The foolishness of the faculty behavior distracts from their grievances. Their refusal to worship with their opponents was a particularly venomous act. I have no sympathy,

  7. Luke Brown says:

    It doesn’t really matter who said what to whom. The departure of the Dean – fair or not – is the key to moving forward.

    Presidents and deans are supposed to prevent this kind of mess from ever getting to this point. This is a dispute between the faculty and the administration. It happens on campuses all over the country every week… and they get handled. This one has been needlessly turned into a national story that could bring down the institution itself. Don’t think for a minute that every bishop with a seminarian at GTS is not ready to pull them right now if today’s pow-wow does not produce a convincing plan for going forward.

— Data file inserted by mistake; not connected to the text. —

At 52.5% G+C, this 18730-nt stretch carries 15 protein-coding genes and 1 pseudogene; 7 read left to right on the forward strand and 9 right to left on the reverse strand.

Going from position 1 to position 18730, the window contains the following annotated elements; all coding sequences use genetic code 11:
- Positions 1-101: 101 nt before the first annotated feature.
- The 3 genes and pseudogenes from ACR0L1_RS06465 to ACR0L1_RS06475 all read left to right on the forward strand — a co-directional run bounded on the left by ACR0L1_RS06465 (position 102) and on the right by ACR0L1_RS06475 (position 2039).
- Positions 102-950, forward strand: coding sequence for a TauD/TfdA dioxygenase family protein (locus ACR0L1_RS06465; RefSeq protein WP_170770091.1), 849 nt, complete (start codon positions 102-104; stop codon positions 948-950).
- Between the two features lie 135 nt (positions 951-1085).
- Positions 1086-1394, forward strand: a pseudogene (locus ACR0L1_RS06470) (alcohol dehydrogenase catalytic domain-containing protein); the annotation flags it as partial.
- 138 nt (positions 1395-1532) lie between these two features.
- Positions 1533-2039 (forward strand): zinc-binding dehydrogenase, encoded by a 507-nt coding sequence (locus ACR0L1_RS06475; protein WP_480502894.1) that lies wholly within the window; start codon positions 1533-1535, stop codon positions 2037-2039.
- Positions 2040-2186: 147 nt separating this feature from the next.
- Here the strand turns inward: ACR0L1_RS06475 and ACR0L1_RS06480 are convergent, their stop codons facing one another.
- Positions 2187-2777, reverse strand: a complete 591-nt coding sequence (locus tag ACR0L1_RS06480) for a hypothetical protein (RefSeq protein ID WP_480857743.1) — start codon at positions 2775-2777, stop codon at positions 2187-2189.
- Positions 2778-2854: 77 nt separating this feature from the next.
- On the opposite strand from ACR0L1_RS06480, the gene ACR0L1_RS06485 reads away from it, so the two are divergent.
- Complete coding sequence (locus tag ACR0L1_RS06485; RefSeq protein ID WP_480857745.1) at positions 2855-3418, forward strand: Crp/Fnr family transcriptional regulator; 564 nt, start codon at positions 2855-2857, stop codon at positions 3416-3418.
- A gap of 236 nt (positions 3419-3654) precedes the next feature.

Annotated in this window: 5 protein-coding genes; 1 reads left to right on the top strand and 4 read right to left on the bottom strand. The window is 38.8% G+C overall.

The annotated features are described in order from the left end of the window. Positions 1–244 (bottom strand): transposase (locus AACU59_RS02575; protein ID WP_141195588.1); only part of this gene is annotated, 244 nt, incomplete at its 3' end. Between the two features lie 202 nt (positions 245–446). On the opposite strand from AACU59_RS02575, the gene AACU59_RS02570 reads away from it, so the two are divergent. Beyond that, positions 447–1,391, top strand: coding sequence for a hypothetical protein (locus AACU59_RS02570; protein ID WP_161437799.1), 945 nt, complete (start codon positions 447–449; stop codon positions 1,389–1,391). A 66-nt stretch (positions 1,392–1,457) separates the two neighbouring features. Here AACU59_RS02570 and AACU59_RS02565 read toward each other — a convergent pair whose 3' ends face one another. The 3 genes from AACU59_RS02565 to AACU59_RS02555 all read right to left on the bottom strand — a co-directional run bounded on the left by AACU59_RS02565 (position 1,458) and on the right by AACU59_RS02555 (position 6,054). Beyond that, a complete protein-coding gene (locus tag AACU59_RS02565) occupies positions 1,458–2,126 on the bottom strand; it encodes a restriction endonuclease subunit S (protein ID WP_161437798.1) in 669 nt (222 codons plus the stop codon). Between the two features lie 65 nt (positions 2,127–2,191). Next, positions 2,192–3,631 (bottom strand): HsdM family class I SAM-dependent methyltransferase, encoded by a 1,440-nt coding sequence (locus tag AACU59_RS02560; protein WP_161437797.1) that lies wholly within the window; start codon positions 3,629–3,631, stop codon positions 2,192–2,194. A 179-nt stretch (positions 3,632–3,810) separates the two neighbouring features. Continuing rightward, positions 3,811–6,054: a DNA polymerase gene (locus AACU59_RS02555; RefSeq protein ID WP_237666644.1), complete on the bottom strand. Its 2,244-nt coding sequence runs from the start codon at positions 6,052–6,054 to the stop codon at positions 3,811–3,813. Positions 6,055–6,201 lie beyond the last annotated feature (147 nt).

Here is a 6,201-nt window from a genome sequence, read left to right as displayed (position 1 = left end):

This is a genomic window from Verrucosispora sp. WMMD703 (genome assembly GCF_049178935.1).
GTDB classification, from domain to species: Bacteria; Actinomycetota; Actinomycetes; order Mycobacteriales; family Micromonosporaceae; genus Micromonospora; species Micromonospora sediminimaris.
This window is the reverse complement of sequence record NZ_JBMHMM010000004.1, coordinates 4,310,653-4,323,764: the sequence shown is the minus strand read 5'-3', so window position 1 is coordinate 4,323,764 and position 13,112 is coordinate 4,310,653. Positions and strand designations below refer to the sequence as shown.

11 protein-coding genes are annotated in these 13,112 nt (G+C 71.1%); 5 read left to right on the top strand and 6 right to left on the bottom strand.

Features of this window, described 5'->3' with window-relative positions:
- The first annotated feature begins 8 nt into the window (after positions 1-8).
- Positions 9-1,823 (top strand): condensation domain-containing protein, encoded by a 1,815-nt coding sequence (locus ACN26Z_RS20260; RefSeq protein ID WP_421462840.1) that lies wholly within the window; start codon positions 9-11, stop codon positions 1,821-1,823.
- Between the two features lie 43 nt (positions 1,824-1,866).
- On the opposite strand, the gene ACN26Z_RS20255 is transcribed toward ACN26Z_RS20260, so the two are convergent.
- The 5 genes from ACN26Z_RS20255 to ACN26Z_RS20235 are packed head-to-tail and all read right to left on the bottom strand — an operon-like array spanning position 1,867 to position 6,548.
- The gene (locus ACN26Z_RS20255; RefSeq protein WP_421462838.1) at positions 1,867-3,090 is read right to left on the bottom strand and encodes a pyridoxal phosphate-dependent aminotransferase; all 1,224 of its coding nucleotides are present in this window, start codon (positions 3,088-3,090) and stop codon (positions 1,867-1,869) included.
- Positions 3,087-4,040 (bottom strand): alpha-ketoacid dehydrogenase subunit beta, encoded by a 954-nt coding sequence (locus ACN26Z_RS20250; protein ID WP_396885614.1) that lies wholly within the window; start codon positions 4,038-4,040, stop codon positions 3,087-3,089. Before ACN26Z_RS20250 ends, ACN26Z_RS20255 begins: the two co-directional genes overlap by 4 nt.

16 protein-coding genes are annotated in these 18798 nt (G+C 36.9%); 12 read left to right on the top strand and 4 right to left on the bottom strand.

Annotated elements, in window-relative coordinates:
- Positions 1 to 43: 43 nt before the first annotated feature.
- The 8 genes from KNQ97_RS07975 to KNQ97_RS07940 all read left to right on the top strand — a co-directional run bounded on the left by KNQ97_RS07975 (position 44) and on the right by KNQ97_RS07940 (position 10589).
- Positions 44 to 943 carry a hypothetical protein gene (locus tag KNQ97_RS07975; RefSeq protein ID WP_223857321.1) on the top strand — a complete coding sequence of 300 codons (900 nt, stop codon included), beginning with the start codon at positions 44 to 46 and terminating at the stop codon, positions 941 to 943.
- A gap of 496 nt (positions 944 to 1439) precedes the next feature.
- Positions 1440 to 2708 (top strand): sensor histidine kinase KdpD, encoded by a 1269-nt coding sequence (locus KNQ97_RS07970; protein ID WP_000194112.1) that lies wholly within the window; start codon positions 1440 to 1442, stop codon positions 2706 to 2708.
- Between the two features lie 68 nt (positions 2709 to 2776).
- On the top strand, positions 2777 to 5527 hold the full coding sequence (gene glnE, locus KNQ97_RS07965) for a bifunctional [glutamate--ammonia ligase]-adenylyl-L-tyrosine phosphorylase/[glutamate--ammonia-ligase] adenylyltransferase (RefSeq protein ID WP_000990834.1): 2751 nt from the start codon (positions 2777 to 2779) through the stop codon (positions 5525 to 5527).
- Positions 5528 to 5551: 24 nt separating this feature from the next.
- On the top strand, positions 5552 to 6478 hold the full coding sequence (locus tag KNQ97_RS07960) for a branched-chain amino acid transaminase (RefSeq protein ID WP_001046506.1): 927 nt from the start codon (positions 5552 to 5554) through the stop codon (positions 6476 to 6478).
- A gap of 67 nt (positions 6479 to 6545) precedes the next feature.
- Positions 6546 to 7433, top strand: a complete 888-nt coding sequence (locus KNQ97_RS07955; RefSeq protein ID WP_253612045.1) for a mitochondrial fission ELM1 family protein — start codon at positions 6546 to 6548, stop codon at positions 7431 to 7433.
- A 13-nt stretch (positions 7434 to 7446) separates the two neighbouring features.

BTW worshiping on campus every day is part of the faculty contracts. If you are going to go on strike, you have to withdraw from every activity that you have been contracted to do. It isn’t about anything more than that.

  8. DWLindeman says:

    It’s hazardous to compare academic institutions to corporations, I think. True, the content of the letter of the faculty to the board of GTS was certainly ill-advised. Had they written an entirely different letter, a message with nuance but not outright demands, we’d probably not be talking about this sad tragedy now. What’s left out of a critique of the faculty by many who are observing all of this from the outside, is that their treatment by the seminary’s administration may have been as bad as they have said. If the board was fully aware of how contentious the situation had become at GTS, and had done little or nothing to address it, then the board shares some of the blame as well.